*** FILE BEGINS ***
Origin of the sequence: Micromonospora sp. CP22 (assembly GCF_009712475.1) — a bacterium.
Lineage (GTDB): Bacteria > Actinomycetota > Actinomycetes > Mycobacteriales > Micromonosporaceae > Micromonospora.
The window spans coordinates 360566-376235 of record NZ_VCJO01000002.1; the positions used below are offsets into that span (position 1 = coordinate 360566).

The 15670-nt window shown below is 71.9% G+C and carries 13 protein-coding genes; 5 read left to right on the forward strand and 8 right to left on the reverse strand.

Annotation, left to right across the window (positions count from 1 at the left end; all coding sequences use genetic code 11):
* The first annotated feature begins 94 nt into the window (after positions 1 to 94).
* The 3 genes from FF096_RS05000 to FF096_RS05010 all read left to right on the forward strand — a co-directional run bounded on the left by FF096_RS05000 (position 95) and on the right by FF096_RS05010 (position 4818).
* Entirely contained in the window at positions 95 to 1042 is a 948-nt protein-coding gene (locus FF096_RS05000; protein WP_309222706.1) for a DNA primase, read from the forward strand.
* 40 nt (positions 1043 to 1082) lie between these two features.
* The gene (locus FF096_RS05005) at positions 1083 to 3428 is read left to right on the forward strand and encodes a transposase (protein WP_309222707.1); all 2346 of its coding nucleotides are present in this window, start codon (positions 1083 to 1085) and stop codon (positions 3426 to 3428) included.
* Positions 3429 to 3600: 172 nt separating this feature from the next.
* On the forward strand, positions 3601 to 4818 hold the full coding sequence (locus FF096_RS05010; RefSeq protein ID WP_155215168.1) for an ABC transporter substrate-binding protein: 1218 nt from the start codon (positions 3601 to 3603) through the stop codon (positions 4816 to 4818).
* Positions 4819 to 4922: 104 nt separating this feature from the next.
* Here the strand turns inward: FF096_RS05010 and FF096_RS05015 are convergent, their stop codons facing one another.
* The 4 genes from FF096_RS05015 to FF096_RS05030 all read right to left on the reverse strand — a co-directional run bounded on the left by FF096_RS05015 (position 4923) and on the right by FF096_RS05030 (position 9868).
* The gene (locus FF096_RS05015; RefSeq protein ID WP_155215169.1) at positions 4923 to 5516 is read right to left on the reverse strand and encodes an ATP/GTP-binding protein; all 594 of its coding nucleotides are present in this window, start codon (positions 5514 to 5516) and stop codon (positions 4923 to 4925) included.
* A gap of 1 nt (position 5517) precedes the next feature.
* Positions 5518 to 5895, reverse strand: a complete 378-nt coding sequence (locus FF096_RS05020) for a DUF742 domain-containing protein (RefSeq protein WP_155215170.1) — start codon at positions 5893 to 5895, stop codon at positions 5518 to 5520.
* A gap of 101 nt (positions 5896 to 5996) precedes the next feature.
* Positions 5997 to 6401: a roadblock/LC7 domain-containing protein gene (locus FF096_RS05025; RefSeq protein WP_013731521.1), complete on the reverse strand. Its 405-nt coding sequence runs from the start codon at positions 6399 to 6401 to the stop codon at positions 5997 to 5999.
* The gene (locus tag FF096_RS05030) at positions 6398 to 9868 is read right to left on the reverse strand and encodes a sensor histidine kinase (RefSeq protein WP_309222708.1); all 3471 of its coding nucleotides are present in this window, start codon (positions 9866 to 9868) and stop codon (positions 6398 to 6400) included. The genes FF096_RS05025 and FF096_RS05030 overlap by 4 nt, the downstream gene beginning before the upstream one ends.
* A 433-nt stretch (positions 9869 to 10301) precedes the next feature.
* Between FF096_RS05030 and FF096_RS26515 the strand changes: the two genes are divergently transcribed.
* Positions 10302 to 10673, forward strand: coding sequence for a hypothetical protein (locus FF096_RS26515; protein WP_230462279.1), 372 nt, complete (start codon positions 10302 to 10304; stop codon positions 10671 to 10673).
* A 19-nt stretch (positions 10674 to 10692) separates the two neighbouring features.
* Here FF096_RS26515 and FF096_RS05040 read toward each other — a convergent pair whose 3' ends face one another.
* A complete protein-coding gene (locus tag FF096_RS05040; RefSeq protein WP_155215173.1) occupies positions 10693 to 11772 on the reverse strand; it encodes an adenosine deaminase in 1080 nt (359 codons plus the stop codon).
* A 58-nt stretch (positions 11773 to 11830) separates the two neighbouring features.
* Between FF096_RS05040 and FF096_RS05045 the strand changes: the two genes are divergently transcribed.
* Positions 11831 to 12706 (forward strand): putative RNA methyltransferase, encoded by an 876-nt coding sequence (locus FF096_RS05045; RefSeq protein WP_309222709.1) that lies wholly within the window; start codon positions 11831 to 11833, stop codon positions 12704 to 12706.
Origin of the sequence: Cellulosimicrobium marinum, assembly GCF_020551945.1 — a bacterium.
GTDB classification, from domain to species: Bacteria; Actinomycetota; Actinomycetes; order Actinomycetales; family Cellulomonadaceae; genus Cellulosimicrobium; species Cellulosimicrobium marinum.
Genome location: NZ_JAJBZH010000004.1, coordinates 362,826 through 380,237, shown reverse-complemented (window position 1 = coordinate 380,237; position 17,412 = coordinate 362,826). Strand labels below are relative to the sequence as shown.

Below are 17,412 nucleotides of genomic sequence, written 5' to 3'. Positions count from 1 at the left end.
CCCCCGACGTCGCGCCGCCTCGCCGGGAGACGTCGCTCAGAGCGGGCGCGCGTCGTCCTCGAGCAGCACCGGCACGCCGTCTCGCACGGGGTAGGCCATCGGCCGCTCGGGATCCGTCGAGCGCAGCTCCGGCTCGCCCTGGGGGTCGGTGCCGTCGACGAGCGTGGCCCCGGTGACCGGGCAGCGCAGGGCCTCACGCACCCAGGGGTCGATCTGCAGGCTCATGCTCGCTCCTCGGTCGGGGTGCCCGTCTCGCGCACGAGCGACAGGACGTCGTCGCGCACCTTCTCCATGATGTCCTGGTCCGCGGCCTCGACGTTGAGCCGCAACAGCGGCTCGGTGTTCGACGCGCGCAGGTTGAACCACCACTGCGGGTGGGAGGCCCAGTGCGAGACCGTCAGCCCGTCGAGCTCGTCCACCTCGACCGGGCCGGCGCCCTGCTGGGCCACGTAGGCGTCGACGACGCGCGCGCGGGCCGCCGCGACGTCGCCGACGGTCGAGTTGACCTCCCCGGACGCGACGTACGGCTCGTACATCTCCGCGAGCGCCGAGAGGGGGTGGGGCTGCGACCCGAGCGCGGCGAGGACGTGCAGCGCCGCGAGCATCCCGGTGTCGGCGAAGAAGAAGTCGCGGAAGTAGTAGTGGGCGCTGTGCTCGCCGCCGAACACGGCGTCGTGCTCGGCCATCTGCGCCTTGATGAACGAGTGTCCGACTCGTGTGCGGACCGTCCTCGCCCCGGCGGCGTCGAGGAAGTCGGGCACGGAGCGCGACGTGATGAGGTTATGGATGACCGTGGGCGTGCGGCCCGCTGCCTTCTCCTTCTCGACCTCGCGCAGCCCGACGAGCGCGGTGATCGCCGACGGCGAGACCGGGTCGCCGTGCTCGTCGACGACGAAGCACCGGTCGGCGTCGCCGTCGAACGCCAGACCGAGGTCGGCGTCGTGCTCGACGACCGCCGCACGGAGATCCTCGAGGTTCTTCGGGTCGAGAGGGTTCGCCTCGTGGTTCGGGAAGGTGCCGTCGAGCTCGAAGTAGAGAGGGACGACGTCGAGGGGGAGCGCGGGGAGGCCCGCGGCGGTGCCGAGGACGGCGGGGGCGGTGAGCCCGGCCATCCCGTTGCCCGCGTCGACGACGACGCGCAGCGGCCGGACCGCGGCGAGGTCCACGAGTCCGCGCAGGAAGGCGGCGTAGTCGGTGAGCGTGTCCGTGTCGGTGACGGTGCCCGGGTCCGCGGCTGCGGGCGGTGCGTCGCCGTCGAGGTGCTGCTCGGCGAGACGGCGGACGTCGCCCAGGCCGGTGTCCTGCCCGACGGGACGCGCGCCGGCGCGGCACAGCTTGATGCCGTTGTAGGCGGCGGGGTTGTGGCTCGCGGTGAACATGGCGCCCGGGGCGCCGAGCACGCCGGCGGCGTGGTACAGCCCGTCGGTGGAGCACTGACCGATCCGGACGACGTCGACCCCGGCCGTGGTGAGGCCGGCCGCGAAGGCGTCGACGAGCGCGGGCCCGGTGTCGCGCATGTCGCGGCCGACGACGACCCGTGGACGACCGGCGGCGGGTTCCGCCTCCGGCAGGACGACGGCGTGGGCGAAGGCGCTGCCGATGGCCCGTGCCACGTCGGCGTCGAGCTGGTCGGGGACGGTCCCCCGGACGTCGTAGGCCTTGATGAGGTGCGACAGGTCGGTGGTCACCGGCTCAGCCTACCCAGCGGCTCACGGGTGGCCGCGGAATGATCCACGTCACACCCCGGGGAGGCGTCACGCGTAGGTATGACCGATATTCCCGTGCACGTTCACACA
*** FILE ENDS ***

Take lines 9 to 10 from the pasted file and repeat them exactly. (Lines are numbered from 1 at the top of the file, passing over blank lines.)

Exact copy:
* 40 nt (positions 1043 to 1082) lie between these two features.
* The gene (locus FF096_RS05005) at positions 1083 to 3428 is read left to right on the forward strand and encodes a transposase (protein WP_309222707.1); all 2346 of its coding nucleotides are present in this window, start codon (positions 1083 to 1085) and stop codon (positions 3426 to 3428) included.